hey, don't worry!

Even though Issa's house has burned down, Issa assures the mother flea that she and her children will surely find a new dwelling soon -- as soon as Issa himself does. And, in the hokku just before the first hokku translated above in Issa's diary, Issa realizes what a large effect his own absence from the ruins of his house will have:

yase-nomi no kawai ya rusu ni naru iori

poor scrawny flea,
the owner of the house
will be away awhile!

Chris Drake


onorera mo hanami-jirami ni sooroo yo

hey, lice
even you guys are here
to view the blossoms

Tr. Chris Drake

This humorous hokku is from the 3rd month (April) of 1815, when Issa was traveling around near his hometown. Issa addresses the lice directly, strongly, and informally to remind them of something important. They're not just any lice. They're "blossom-viewing lice," the name for lice in late spring when they appear on and in people's sleeves and collars as the weather warms and the cherry blossoms reach full bloom. The hokku seems to be set during an outing to see the cherry blossoms.

As Issa scratches himself he tells the lice how beautiful the blossoms are, as if they would notice and stop biting him. He even uses (in this context) a mock-polite form (de sourou) to stress how beautiful the blossoms are. No doubt Issa would like to view the beauty of the blossoms together with the lice, but lice will be lice, and the second best thing to that is the realization that all the beings in the area, including cherries, lice, and humans, are regaining their vigor and acting even more like themselves than they were earlier in the spring and are thus "blossoming" as themselves, another meaning of the word hana, "blossom."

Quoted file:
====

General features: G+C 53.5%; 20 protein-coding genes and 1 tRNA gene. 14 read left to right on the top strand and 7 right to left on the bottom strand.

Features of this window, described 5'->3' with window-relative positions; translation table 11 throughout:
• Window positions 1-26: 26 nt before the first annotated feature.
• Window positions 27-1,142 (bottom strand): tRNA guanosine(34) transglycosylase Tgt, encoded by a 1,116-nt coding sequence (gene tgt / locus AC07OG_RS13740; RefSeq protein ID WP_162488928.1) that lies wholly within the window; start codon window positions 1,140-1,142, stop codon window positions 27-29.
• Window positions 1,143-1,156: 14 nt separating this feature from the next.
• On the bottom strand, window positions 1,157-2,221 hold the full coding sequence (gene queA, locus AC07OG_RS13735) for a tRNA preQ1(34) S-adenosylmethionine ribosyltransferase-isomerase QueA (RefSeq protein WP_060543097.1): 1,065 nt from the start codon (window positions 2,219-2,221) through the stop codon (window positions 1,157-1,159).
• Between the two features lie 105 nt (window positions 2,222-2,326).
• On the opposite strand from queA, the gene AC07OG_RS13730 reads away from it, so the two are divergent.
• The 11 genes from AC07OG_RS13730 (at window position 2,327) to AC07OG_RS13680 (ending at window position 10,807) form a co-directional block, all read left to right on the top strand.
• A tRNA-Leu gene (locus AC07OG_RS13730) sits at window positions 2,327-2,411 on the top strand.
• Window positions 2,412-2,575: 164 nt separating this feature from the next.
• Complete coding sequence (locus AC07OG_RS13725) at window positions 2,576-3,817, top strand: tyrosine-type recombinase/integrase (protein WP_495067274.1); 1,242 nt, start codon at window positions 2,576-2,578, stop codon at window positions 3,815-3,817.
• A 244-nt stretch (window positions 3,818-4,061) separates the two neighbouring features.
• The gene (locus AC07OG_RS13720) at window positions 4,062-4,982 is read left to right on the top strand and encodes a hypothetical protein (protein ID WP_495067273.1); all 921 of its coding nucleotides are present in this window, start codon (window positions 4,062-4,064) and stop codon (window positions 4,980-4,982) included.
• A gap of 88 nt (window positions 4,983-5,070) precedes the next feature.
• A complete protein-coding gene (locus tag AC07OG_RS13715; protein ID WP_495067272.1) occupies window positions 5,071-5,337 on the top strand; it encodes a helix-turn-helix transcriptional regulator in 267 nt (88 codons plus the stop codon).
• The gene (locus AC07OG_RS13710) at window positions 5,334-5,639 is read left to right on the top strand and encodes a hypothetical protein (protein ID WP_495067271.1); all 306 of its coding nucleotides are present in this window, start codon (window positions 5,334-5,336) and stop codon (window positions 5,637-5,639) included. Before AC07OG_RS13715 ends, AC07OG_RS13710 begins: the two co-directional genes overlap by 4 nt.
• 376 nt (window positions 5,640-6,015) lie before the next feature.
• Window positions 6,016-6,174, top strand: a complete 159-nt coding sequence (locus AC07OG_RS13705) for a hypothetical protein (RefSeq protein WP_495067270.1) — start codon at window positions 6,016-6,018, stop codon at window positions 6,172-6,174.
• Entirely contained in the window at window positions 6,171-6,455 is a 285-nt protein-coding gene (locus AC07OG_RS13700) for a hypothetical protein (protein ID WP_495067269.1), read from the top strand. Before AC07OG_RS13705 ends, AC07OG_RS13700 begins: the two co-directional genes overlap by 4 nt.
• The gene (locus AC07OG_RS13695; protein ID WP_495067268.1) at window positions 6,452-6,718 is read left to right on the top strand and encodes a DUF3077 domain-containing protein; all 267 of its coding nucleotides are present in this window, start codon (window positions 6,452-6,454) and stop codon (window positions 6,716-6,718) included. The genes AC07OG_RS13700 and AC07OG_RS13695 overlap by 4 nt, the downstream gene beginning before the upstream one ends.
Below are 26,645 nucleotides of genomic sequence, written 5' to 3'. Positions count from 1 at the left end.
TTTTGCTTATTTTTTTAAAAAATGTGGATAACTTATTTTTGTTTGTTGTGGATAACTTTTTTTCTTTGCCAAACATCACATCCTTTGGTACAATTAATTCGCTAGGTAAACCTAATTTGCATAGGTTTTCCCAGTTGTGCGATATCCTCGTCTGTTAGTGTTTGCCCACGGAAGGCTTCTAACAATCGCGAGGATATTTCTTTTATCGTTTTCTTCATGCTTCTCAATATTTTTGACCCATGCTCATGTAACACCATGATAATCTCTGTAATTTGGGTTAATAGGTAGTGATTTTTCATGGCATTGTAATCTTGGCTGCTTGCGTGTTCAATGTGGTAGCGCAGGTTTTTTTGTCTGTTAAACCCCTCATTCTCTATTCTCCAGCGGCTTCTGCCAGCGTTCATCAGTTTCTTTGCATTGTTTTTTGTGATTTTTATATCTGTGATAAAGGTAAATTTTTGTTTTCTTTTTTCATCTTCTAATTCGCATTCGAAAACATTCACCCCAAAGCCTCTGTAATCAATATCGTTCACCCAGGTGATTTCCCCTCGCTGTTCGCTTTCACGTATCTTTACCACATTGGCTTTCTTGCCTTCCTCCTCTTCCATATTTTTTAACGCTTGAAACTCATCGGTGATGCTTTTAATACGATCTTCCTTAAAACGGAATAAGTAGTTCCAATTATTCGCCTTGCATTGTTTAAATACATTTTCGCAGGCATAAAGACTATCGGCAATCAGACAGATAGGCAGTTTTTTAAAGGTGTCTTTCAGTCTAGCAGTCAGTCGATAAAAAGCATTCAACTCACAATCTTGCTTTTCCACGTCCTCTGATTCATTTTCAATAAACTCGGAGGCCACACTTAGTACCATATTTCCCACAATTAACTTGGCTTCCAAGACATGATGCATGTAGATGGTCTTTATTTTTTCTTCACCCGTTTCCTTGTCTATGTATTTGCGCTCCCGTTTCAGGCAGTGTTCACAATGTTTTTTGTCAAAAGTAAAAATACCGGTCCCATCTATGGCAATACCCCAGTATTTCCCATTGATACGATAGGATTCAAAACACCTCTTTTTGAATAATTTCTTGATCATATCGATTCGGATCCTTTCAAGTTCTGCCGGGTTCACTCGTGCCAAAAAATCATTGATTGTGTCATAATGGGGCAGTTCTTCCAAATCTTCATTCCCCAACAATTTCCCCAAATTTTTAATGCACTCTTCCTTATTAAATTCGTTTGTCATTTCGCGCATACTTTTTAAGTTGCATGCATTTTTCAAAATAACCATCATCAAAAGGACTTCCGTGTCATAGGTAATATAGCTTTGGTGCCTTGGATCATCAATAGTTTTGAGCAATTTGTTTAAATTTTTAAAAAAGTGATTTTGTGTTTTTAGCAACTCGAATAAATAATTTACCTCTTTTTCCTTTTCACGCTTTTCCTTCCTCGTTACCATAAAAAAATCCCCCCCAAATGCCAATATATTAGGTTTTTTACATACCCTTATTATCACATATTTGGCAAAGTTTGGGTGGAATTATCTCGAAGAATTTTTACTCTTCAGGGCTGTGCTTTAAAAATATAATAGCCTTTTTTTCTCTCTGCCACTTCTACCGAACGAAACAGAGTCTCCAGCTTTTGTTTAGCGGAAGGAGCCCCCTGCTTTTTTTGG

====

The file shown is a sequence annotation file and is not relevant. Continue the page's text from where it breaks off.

For some reason Issa's collected works insert the particle ni at the end of the second line instead of de, the more usual particle, especially in a colloquial context when the polite verb sourou is used as a verb of existence. Issa's diary doesn't bother to give the particle, since it is presumably obvious, but an anthologized version from the same year gives de. Recent Japanese editions also give de for the hokku, and I follow their usage.

Chris Drake

. yase-jirami hana no miyo ni zo ai ni keri .


yake ato ya hokari-hokari to nomi sawagu

charred ruins
warm, fleas move in
leaping with delight

Tr. Chris Drake

This hokku is a variant recorded by Issa's follower Kijou (希杖). The original version of this blackly humorous hokku is found in a letter by Issa to his student Shunkou who, with his wife, sometimes linked renku with Issa. The letter is dated intercalary 6/15 (August 7) 1827, two weeks after Issa's house burned down in a great fire that destroyed eighty-three houses in his hometown on July 24. In that letter the hokku goes: